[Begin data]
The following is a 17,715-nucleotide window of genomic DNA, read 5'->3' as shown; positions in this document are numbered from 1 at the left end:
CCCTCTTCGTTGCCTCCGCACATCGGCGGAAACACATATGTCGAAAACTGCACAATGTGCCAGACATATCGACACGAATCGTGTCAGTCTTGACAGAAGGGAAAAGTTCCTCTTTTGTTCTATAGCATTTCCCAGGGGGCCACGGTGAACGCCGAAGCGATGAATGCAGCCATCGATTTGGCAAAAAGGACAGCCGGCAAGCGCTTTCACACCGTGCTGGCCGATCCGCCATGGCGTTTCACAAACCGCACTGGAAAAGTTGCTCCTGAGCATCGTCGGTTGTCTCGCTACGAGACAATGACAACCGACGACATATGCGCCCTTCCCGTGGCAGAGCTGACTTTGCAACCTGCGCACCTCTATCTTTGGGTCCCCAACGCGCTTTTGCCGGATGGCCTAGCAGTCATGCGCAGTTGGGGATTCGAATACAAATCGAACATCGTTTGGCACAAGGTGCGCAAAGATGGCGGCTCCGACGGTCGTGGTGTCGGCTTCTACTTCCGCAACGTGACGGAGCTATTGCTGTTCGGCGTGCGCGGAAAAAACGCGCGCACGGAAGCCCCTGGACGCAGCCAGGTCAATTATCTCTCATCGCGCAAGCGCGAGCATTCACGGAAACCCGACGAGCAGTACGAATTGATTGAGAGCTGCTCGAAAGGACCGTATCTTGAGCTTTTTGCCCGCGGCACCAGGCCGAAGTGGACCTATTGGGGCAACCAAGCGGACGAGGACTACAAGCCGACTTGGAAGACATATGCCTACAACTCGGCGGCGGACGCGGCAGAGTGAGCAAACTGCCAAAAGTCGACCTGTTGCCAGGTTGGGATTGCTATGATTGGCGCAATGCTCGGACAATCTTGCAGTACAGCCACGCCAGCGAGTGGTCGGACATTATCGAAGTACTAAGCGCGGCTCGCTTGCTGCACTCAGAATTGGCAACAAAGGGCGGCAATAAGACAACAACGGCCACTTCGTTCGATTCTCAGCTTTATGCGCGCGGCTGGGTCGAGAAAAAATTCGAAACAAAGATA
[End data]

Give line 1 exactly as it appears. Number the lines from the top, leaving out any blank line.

The following is a 17,715-nucleotide window of genomic DNA, read 5'->3' as shown; positions in this document are numbered from 1 at the left end: